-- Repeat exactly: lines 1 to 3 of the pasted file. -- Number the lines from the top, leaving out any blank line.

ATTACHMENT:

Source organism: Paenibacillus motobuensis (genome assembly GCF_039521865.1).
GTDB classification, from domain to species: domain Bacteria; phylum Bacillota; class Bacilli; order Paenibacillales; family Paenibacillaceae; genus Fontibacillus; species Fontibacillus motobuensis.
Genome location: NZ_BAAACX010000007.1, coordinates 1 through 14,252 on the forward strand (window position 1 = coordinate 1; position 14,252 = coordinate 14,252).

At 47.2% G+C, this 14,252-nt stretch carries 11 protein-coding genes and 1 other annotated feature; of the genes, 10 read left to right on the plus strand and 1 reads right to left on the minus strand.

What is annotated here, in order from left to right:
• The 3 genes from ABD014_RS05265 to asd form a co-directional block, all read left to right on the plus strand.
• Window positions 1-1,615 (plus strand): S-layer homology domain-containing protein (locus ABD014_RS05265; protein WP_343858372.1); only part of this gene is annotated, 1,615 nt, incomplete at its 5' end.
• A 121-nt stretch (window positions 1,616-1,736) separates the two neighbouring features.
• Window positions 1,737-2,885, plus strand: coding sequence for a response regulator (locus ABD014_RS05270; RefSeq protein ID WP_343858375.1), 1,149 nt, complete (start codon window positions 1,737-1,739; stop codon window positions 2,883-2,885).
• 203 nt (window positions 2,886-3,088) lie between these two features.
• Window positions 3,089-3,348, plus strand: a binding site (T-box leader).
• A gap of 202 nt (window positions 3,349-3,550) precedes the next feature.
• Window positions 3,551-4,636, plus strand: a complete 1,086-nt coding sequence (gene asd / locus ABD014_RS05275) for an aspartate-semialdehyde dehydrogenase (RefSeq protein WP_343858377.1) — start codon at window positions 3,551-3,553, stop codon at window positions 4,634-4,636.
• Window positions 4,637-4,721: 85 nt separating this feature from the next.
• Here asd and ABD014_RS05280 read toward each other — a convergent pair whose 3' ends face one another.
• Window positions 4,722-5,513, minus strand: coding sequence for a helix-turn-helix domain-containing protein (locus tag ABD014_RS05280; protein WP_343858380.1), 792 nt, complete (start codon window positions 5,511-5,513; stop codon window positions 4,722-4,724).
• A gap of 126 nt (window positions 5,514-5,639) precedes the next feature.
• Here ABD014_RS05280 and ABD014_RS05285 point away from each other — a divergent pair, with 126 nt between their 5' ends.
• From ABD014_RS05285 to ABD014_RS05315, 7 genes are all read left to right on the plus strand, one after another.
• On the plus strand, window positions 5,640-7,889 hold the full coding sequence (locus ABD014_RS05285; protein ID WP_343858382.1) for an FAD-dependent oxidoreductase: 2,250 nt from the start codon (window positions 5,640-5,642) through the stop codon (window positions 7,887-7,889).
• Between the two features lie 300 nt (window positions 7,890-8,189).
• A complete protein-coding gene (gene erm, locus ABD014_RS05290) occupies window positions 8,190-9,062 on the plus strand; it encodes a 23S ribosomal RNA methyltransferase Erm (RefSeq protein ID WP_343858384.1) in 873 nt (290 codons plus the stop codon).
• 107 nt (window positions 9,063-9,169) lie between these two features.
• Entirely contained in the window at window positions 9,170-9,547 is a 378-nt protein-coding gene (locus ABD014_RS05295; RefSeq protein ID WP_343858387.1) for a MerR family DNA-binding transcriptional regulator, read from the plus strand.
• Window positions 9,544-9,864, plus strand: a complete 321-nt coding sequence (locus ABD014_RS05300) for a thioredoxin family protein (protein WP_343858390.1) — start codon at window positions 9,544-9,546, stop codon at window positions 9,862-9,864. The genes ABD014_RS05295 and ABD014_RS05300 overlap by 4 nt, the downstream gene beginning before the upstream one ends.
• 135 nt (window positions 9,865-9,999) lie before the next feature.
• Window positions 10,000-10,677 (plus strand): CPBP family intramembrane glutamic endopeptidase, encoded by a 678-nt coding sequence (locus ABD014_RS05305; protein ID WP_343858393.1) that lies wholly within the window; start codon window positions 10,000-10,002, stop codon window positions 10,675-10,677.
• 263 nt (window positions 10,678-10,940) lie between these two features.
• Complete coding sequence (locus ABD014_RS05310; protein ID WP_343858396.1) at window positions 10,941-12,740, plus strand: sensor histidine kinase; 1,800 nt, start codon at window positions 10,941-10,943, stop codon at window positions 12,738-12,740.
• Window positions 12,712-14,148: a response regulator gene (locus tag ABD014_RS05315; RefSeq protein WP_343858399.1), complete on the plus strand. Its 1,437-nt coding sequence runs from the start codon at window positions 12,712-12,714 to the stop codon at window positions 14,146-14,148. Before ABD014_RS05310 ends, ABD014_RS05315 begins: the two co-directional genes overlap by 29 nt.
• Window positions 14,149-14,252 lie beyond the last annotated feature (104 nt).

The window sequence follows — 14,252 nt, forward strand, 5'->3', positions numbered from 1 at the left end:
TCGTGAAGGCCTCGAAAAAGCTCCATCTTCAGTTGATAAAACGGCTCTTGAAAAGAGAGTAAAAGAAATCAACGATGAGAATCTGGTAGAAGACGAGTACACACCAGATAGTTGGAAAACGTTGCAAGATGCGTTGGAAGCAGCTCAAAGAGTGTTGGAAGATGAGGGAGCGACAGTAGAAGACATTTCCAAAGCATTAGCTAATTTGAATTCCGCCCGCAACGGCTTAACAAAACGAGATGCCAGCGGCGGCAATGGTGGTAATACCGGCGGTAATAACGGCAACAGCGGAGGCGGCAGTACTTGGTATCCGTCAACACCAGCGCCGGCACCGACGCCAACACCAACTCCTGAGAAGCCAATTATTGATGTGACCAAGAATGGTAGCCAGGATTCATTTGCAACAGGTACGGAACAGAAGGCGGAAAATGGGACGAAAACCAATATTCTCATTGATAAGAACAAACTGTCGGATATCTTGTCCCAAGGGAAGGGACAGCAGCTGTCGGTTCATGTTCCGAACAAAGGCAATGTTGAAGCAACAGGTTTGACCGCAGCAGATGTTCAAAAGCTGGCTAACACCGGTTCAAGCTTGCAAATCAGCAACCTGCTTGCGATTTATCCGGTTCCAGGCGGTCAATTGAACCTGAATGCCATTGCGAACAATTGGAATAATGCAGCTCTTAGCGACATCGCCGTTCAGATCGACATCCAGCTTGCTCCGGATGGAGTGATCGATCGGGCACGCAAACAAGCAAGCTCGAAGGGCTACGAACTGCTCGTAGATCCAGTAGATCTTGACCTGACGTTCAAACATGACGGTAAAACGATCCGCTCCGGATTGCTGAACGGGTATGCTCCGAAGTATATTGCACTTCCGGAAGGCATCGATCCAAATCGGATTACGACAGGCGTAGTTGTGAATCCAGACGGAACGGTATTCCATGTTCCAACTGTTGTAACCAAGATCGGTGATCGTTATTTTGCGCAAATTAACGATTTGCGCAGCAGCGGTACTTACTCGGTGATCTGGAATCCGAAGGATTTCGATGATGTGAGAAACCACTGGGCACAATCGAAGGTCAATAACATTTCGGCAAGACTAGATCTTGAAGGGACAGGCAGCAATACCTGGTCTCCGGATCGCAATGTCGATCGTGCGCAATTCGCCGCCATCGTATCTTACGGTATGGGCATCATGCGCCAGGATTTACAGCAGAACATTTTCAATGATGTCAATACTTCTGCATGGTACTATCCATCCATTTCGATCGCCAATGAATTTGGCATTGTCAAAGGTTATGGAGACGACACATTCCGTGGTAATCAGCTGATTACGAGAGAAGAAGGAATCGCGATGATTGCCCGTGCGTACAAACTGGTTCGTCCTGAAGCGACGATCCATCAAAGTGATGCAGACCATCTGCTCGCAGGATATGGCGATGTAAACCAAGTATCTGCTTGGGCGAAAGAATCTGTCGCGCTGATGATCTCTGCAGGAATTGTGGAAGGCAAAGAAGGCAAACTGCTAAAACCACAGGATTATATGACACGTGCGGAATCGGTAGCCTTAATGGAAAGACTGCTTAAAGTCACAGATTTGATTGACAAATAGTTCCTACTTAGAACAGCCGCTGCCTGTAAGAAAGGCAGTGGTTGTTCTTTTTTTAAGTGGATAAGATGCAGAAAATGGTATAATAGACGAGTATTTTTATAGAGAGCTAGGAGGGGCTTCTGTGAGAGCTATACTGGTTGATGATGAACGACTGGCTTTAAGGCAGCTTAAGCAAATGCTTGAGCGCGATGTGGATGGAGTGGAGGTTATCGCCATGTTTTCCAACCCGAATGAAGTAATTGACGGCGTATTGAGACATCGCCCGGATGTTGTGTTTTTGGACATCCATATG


Source organism: Paenibacillus motobuensis (genome assembly GCF_039521865.1).
GTDB classification, from domain to species: domain Bacteria; phylum Bacillota; class Bacilli; order Paenibacillales; family Paenibacillaceae; genus Fontibacillus; species Fontibacillus motobuensis.
Genome location: NZ_BAAACX010000007.1, coordinates 1 through 14,252 on the forward strand (window position 1 = coordinate 1; position 14,252 = coordinate 14,252).